The rich history of the Mountaineers Kitsap Property began on a Spring day in 1909. A 'local walk' to view the wild blooming rhododendrons around Wildcat Lake began one of the Mountaineers Club most enduring traditions. The 'misguided' group of 66 Mountaineers wandered into Hidden Valley Ranch and met Edward Pachall and his family. A fast friendship was forged on that day. Mountaineers would return regularly to the area for the next 90+ years.
In 1915, through the efforts of Mountaineer Peter McGregor and Peter Paschall, the Mountaineers purchased 74 acres of hill land next to the Pascal Family Homestead in Hidden Valley. The 'Rhododendron Park' was intended as a place for Mountaineers to visit and enjoy and to preserve the natural beauty of the area.
Over the years, members bought tracts of property nearby for their own use and small cabins to enjoy during their visits. The park had 409 registered visitors in it's first 6 months at a time when the club boasted a membership of only 400.
The preserve grew in size over the years to almost 200 acres through member donations and property acquisition. In 1985, the Mountaineers Club transferred ownership of 170 acres to the Mountaineers Foundation for preservation and study. The club retained ownership of the 20 acres that contain Kitsap Cabin and the Forest Theater. The Foundation has since purchased buffer property and increased the size of the preserve to over 300 acres.
The original 74 acre purchase contained a log cabin and several outbuildings. The old Gilson farmstead (picture circa 1917) was a two-story log building that served as the original Kitsap Cabin. The men slept in the barn, the women upstairs in the old house and couples in three chicken houses. The main house was described as a "weather-beaten, decrepit relic of some early settlers losing the fight to conquer the stony soil." When the Mountaineers recognized that it wouldn't suffice for a lodge much longer, they began to seriously dream of a new cabin.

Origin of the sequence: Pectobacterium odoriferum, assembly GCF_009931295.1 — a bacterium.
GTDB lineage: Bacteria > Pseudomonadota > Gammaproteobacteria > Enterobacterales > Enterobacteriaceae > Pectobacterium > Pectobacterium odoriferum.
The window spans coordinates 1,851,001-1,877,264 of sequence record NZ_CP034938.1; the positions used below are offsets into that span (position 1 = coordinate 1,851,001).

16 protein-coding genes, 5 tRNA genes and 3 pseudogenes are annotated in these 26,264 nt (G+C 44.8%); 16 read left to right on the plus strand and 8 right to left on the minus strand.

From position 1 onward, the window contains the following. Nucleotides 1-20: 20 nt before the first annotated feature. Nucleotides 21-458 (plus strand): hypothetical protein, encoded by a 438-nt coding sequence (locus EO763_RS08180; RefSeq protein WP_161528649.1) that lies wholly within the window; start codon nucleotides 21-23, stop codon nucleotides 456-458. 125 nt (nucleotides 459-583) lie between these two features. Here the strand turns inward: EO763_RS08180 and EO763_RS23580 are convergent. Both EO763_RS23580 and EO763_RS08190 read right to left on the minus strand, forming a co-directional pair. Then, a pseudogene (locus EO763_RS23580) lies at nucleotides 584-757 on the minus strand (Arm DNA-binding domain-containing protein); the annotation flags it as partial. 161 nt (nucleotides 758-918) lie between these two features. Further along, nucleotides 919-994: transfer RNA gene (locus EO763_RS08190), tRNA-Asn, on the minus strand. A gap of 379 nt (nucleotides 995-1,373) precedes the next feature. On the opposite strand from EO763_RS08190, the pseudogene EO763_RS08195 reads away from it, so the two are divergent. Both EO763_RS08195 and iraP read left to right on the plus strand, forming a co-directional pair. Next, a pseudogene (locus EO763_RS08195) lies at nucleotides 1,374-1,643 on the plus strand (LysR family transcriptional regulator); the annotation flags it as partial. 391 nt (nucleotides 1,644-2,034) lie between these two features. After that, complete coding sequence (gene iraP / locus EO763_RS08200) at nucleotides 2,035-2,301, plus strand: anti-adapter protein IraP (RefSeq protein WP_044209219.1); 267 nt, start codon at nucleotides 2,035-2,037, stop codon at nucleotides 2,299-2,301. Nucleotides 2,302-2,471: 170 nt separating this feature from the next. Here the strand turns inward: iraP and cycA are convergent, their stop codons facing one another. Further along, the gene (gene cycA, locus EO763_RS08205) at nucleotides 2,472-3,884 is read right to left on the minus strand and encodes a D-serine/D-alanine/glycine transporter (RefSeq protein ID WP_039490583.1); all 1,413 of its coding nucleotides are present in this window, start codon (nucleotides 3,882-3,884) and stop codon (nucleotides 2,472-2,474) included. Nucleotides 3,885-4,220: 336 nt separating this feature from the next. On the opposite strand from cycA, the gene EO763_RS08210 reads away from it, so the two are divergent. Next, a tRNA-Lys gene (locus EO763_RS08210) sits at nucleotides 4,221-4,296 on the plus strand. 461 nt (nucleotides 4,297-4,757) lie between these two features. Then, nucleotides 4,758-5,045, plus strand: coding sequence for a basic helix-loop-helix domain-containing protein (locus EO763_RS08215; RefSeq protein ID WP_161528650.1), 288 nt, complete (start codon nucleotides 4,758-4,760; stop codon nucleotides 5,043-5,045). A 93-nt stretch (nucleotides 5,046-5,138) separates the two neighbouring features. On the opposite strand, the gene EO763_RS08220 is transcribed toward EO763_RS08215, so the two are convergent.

The new Kitsap cabin was constructed in 1918 during World War I. The war effort had taken away most of the men, so mostly women volunteers did the bulk of the construction work. The fireplace was designed with a niche above the mantle for a plaque honoring Mountaineers who died during the war. The niche remains empty to this day as none were killed. In the photo on the right, Ralph Lutz plays a lute in front of the stone fireplace. The famous 'empty niche' is just above his head.
The cost of the new cabin was $600. The low cost was attributed to C.G. Morrison, a building consultant who helped the Mountaineers secure the best building materials at the best prices. It was estimated that the cabin would have cost $2,500 if all materials and labor had been purchased.
In the photo on the left, Mountaineer women volunteers are hard at work building Kitsap Cabin (circa 1918).
The new cabin, consisting of a kitchen, common area, and a large stone fire place was dedicated by Mountaineer Club president Edmund Meany on November 23, 1918, just days after the war ended. The common area of the cabin was enlarged 1927 with the help of noted architect Elsworth Story. Other than improvements of infrastructure (wiring and plumbing) the cabin remains much like it was when it was originally built.
Mountaineer Players and the Forest Theater
A prominent activity among early Mountaineer visitors involved dramatic diversions. Skits, pantomimes, kangaroo-courts, and mock-weddings were performed using props and costumes at hand. The first theatrical effort that had any continuity was a pantomime staging of the Legend of Sleepy Hollow in 1916. The headless horseman rode on a bright, moonlit Halloween night. The actors wore sheets and rode sticks with carved horses heads. The skits and performances grew into a released production of Robin of Sherwood on June 17, 1923, featuring a cast of Mountaineers (right).